The Fuertes Observatory and its Friday night open houses, where visitors can marvel at the starry sky through “Irv,” the Irving Porter Church Telescope, were bright spots in a dark pandemic freshman year for Gillis Lowry ’24.
“When everything else was bleak, I knew I could count on the observatory and ‘Irv’ every Friday night,” said Lowry, an astronomy major and member of the Cornell Astronomical Society, a student organization. “After so many years of loving space, I was finally peering into that vastness I’d only ever seen through screens.”
Lowry and more than 115 other people celebrated the telescope’s 100th birthday during a special event Oct. 14 at the observatory.
Partygoers enjoyed space-themed cupcakes, peered through the telescope and pored over a display of old observatory instruments and photos. Philip Nicholson, professor of astronomy, spoke about the development of observatories at Cornell – Fuertes is the fourth – and the people who have championed astronomical research at Cornell.
Polina Shchetirina, who moved to Ithaca this fall with her husband, a Cornell postdoctoral fellow, saw the observatory and was intrigued when she heard about the event.
“The universe is so inspiring, to see something that is bigger than us,” she said. “Also I’ve never seen anything through a telescope, so I was excited to be able to observe tonight.”
The telescope is one of only a handful in the world that are still operated much like they were in the early years of the 20th century, using a weight-driven clockwork mechanism to track the sky as the Earth rotates on its axis.
The observatory’s namesake, Estevan Antonio Fuertes, professor of civil engineering, prodded the university to build and equip an early observatory for his students. That first building was a small wooden structure located on the Arts Quad, built around 1880.
“For the first half of the history of our observatories, most of the work being done in them was by civil engineers, who were being trained to do surveying in the field,” Nicholson said. “One of Professor Fuertes’ main goals, shared with founder Ezra Cornell, was to introduce more practical things into the curriculum.”
The construction of new buildings caused the observatory to be torn down and relocated multiple times before it was moved to its current location, overlooking North Campus. “They thought that nobody would ever want to build anything on the other side of Beebe Lake,” Nicholson said with a laugh.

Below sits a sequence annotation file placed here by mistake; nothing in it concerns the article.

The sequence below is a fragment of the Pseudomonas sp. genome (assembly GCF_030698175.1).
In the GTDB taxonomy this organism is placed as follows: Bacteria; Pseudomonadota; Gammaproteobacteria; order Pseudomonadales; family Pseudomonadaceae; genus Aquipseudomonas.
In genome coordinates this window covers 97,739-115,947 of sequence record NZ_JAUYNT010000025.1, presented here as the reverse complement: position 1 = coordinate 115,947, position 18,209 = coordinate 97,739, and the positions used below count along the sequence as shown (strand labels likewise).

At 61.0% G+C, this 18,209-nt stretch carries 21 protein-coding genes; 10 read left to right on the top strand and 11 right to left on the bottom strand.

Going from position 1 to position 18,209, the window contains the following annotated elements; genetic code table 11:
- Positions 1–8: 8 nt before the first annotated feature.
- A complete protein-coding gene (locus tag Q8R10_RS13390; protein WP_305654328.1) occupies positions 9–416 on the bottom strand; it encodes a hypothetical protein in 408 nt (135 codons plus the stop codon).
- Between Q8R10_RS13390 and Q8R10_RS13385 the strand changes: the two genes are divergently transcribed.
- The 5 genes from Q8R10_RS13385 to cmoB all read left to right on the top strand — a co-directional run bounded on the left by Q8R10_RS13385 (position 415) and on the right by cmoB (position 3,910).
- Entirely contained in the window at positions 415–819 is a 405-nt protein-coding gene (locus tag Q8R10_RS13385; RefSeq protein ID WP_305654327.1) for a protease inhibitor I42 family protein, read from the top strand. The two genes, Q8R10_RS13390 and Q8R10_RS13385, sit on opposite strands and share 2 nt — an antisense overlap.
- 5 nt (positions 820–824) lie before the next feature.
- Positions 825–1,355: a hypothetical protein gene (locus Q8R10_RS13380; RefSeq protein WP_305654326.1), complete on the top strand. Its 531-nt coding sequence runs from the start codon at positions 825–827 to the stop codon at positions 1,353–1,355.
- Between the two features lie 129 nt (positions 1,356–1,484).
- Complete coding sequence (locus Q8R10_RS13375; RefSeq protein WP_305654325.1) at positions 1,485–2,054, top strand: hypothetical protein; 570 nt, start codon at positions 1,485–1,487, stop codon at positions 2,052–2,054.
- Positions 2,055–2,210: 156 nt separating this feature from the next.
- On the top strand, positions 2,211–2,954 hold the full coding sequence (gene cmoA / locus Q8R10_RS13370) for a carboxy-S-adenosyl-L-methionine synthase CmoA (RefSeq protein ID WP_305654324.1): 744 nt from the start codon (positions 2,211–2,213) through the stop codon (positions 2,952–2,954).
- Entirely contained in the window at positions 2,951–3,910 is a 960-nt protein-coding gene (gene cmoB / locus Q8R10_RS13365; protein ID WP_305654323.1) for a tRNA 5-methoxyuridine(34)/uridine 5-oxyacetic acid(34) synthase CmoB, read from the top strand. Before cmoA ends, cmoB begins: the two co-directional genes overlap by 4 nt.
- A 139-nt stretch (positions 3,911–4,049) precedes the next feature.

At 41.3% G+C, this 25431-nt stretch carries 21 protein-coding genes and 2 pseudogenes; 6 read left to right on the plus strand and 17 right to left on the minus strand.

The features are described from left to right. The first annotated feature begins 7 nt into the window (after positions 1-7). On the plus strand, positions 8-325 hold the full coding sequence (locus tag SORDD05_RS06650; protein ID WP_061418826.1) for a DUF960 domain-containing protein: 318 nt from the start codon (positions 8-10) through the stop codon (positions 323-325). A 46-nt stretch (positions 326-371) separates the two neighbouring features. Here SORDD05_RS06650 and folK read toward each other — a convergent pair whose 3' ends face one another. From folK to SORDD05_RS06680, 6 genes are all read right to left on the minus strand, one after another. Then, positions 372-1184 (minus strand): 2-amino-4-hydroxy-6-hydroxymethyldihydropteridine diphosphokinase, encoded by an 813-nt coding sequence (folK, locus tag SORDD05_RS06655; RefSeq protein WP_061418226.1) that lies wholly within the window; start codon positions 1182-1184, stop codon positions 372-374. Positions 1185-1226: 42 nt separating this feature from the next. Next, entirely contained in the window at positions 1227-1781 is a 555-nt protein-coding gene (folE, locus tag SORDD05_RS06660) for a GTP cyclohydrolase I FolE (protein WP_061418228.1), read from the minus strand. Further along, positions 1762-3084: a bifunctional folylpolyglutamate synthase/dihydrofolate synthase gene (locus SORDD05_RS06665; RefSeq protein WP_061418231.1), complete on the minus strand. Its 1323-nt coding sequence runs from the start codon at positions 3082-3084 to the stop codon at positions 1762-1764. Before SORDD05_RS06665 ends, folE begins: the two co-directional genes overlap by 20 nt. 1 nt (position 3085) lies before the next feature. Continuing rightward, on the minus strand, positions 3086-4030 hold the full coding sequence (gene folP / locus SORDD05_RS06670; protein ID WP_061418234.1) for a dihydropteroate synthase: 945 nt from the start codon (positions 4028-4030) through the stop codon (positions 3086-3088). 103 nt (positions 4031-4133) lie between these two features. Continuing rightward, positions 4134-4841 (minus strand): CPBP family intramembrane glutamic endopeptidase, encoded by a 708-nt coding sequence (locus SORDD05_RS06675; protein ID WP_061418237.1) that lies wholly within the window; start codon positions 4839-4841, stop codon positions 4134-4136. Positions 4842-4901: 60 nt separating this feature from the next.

The building was finished in 1917, but it would be five more years until money was raised for a suitably large telescope – an effort led by Professor Irving Porter Church, Class of 1873, a mechanical engineering major who became a professor of applied mechanics and hydraulics.
A man of varied interests, Church owned his own 4-inch telescope. “He thought it was a shame the university didn’t have funds for a bigger telescope to look at stars and galaxies, make what would now be considered astronomical observations, and used not just for engineering training,” Nicholson said. When Church discovered a pair of 12-inch glass blanks that Yerkes Observatory at the University of Chicago wasn’t using, he donated $1,000 himself and organized an alumni fundraising effort to have them figured into a compound lens and then to provide a suitable telescope mounting.
The telescope was always intended for students to use for viewing, not as a serious research instrument, Nicholson said. Professor Samuel Boothroyd, Cornell’s first professor of astronomy, started the practice of hosting public open houses at the telescope in 1923, a tradition that was continued into the 1960s by his successor, Professor William Shaw, and now by the students of the astronomical society.
“The observatory means a lot to us, and it’s really nice to be able to be here to celebrate this milestone,” said Justine Singleton ’24, an astronomy major who’s also part of the astronomical society. She said students also use the Hartung-Boothroyd Observatory, located about 10 miles from campus and built in 1975, for research and the senior laboratory class in astronomy.
Today, about 4,000 people visit Fuertes and its museum every year. The observatory is open every Friday from 8 p.m. to midnight for visitors to gaze through “Irv” and several rooftop telescopes to view planets, stars, nebulae and galaxies. Along with the Friday events, Fuertes is sometimes open to the public for astronomical events like lunar eclipses, Singleton said.
Kathy Hovis is a writer for the College of Arts and Sciences.